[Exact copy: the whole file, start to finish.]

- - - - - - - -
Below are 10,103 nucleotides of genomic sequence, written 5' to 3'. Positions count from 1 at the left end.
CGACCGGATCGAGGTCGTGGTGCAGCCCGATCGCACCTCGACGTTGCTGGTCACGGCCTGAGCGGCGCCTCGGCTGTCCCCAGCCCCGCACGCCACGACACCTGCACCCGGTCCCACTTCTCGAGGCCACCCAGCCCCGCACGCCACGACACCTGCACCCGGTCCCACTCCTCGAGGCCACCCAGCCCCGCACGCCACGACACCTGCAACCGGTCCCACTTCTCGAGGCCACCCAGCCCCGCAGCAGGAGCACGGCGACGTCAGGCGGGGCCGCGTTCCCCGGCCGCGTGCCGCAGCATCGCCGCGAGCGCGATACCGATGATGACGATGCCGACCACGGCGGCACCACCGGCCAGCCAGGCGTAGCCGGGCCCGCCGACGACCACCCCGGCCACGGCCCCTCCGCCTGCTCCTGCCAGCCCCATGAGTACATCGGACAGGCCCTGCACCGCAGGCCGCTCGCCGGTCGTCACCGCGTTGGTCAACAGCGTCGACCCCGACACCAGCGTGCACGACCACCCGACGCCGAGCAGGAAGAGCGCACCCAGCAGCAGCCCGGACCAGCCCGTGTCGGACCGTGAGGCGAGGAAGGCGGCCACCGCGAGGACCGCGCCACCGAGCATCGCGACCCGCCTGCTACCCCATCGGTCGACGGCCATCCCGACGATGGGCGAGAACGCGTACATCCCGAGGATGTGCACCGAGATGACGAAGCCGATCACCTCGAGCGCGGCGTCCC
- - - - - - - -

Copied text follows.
Below are 10,103 nucleotides of genomic sequence, written 5' to 3'. Positions count from 1 at the left end.
CGACCGGATCGAGGTCGTGGTGCAGCCCGATCGCACCTCGACGTTGCTGGTCACGGCCTGAGCGGCGCCTCGGCTGTCCCCAGCCCCGCACGCCACGACACCTGCACCCGGTCCCACTTCTCGAGGCCACCCAGCCCCGCACGCCACGACACCTGCACCCGGTCCCACTCCTCGAGGCCACCCAGCCCCGCACGCCACGACACCTGCAACCGGTCCCACTTCTCGAGGCCACCCAGCCCCGCAGCAGGAGCACGGCGACGTCAGGCGGGGCCGCGTTCCCCGGCCGCGTGCCGCAGCATCGCCGCGAGCGCGATACCGATGATGACGATGCCGACCACGGCGGCACCACCGGCCAGCCAGGCGTAGCCGGGCCCGCCGACGACCACCCCGGCCACGGCCCCTCCGCCTGCTCCTGCCAGCCCCATGAGTACATCGGACAGGCCCTGCACCGCAGGCCGCTCGCCGGTCGTCACCGCGTTGGTCAACAGCGTCGACCCCGACACCAGCGTGCACGACCACCCGACGCCGAGCAGGAAGAGCGCACCCAGCAGCAGCCCGGACCAGCCCGTGTCGGACCGTGAGGCGAGGAAGGCGGCCACCGCGAGGACCGCGCCACCGAGCATCGCGACCCGCCTGCTACCCCATCGGTCGACGGCCATCCCGACGATGGGCGAGAACGCGTACATCCCGAGGATGTGCACCGAGATGACGAAGCCGATCACCTCGAGCGCGGCGTCCC